"Haddonfield Police and Animal Control are working within the law to help these dogs," neighbor Christina Bozarth fretted, "but everyone seems to have their hands tied."
Residents in the borough's Fargo section had long endured the three-bedroom eyesore where the dogs lived. But their ire over suburban blight paled next to the heartbreak for pets sentenced to such suffering. As Bozarth said, "We want to get them out of their misery."
When human hands are tied
Haddonfield Police Lt. Edward Wiley is a dog owner who says residents voiced "well-founded concern" over the apparent animal abandonment Sept. 17. Wiley repeatedly visited the home on Coles Mill Road, dodging overgrown brush and trash to peer in windows and leave notes on doors.
"We can't forcibly enter a residence," he explains. "We can't get in there unless there's a reason."
The dogs howled so loudly, they woke Linda Garrett's husband, who, she says, "sleeps like the dead." At 11:30 p.m. Sept. 29, Tina McGovern rushed outside fearing that a "pitiful, wailing cry" was a neighbor's daughter in distress.
It turned out to be Layla, in heat. "She must have felt so lonely," shudders McGovern, eying her own dog, Fergie, a sheltie mix.
Animal Control officers taped a warning to the door Oct. 1 after eyeballing a fresh wound on a pup seen through the window. Still, the animals were deemed in acceptable condition, unworthy of rescuing.
"When I say 'cared for,' it wasn't much more than [feeding]," Wiley cautions. "They appeared healthy."
After prodding from police, the dogs' owner vowed to return Oct. 4. He arrived a week later, on Oct. 11.
Free at last
Elliot Hayes can't imagine why he or his dogs are news.
"They're my babies," he grumbles when we meet. "It doesn't matter what people think, that they called the cops. They're my children. They were taken care of."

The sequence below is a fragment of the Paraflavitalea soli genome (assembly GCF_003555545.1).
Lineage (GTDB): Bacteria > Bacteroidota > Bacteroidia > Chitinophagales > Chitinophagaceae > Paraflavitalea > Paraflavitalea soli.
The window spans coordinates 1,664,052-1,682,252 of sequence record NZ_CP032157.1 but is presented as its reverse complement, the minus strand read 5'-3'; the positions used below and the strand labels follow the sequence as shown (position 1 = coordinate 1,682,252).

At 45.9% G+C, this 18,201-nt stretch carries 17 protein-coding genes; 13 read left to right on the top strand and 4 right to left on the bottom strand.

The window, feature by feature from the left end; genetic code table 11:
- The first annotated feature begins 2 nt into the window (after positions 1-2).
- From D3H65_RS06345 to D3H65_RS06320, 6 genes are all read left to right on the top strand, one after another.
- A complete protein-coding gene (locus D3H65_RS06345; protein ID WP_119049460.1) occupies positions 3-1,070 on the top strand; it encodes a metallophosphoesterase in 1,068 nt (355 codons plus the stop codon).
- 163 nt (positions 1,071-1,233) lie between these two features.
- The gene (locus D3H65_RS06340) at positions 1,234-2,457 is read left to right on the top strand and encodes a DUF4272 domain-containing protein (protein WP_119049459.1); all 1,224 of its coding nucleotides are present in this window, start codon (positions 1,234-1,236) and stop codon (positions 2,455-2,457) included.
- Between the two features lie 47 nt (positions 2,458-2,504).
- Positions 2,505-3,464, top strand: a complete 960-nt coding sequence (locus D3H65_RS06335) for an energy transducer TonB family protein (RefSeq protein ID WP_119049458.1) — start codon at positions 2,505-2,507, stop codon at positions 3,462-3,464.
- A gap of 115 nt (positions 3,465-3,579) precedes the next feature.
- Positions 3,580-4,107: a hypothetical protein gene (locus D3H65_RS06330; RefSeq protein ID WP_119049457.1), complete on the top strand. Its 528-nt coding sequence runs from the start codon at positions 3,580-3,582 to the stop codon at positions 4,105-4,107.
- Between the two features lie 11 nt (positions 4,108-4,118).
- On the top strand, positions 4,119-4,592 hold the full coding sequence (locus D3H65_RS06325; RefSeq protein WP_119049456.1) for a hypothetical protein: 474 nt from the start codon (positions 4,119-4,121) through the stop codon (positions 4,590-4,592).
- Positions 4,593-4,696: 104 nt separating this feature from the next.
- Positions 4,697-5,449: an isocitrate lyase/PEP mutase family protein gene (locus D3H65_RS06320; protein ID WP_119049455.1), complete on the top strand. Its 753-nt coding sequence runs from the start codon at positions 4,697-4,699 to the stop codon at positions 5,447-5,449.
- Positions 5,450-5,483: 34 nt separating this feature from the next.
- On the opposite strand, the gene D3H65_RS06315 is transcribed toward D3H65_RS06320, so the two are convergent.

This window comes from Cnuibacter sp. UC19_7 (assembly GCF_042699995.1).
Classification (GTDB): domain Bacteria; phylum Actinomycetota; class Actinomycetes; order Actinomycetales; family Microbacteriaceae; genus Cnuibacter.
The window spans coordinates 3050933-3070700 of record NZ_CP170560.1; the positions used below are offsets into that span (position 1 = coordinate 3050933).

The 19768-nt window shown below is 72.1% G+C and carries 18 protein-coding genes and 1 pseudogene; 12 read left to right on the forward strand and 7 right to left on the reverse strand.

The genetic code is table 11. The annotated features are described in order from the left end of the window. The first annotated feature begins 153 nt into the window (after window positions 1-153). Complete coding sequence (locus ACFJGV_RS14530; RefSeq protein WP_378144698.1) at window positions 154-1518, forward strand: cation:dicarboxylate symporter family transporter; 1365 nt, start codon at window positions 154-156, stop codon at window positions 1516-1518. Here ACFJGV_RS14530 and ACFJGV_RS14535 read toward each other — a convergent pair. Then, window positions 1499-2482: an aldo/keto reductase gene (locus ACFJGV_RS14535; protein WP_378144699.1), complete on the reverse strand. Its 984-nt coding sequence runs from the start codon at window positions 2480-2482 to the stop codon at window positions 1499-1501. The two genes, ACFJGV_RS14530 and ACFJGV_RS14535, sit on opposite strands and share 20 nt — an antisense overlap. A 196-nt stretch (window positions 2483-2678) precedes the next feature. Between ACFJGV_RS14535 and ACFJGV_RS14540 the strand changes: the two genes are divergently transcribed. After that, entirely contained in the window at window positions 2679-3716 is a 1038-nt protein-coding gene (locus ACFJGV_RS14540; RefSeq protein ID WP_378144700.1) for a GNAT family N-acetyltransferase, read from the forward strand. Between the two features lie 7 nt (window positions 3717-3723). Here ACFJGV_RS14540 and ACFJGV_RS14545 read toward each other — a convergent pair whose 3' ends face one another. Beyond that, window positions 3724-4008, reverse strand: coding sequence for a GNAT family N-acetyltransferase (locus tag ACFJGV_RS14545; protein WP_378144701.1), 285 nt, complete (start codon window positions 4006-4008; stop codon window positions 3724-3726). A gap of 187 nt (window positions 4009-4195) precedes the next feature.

Hayes insists a friend was letting the dogs out nightly "after he got off work at 1 or 2 a.m."
Neighbors up at all hours swear to the contrary, so I ask Hayes to take me through the house to prove it wasn't ravaged - and rendered uninhabitable - by 25 days of canine confinement. He declines.
I spy one of the "babies," called Chino, inside a rusted blue Subaru. Hayes says he cried as he reluctantly surrendered the two others to the Animal Orphanage, a nonprofit no-kill shelter in Voorhees.
Layla and Mr. Wiggles, I learn from director Christine Todd, arrived in good spirits but suffering from fleas and scratches. The dogs will be spayed, neutered, examined, and vaccinated, then given a "temperamental evaluation."
The orphanage will spend hundreds feeding and preparing the dogs for a new family, a burden the concerned Haddonfielders hope to relieve with donations.
"They seem very friendly," Todd says of the pit bulls. "I think they'll be very adoptable."
Hayes, a hospitality worker, cared for his grandmother, Olga Coffin, until her 2011 death. Public records show the house he's driving away from remains in Coffin's name. The rancher is assessed at $245,000, but is saddled with a puzzling $510,000 reverse mortgage.
Hayes admits the house has so deteriorated, it will need to be demolished. But not, he insists, because of anything that happened inside during the month his dogs lived there all by themselves.
Contact Monica Yant Kinney at 215-854-4670 or myant@phillynews.
To donate food, money, or supplies to the Animal Orphanage, go to www.theanimalorphanage.org.